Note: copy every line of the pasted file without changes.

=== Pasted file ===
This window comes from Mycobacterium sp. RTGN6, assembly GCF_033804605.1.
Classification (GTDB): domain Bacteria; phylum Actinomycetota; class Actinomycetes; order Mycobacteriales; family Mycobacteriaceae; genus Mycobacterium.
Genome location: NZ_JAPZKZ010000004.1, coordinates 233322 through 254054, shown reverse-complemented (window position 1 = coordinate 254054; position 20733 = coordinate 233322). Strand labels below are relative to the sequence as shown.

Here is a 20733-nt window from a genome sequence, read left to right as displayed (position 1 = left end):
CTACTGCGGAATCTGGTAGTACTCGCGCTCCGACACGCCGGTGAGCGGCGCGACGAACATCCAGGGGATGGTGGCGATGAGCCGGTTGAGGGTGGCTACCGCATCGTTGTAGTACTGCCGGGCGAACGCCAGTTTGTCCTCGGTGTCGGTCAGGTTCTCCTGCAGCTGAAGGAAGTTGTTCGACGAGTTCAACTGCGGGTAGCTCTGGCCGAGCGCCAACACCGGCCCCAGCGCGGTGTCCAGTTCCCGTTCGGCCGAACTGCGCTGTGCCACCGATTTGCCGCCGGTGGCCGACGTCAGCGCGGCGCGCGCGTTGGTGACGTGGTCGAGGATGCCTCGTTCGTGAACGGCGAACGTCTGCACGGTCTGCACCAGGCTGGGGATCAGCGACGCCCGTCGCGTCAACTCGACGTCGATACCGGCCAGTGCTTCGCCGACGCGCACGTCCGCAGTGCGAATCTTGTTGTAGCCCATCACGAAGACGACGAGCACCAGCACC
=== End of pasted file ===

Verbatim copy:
This window comes from Mycobacterium sp. RTGN6, assembly GCF_033804605.1.
Classification (GTDB): domain Bacteria; phylum Actinomycetota; class Actinomycetes; order Mycobacteriales; family Mycobacteriaceae; genus Mycobacterium.
Genome location: NZ_JAPZKZ010000004.1, coordinates 233322 through 254054, shown reverse-complemented (window position 1 = coordinate 254054; position 20733 = coordinate 233322). Strand labels below are relative to the sequence as shown.

Here is a 20733-nt window from a genome sequence, read left to right as displayed (position 1 = left end):
CTACTGCGGAATCTGGTAGTACTCGCGCTCCGACACGCCGGTGAGCGGCGCGACGAACATCCAGGGGATGGTGGCGATGAGCCGGTTGAGGGTGGCTACCGCATCGTTGTAGTACTGCCGGGCGAACGCCAGTTTGTCCTCGGTGTCGGTCAGGTTCTCCTGCAGCTGAAGGAAGTTGTTCGACGAGTTCAACTGCGGGTAGCTCTGGCCGAGCGCCAACACCGGCCCCAGCGCGGTGTCCAGTTCCCGTTCGGCCGAACTGCGCTGTGCCACCGATTTGCCGCCGGTGGCCGACGTCAGCGCGGCGCGCGCGTTGGTGACGTGGTCGAGGATGCCTCGTTCGTGAACGGCGAACGTCTGCACGGTCTGCACCAGGCTGGGGATCAGCGACGCCCGTCGCGTCAACTCGACGTCGATACCGGCCAGTGCTTCGCCGACGCGCACGTCCGCAGTGCGAATCTTGTTGTAGCCCATCACGAAGACGACGAGCACCAGCACC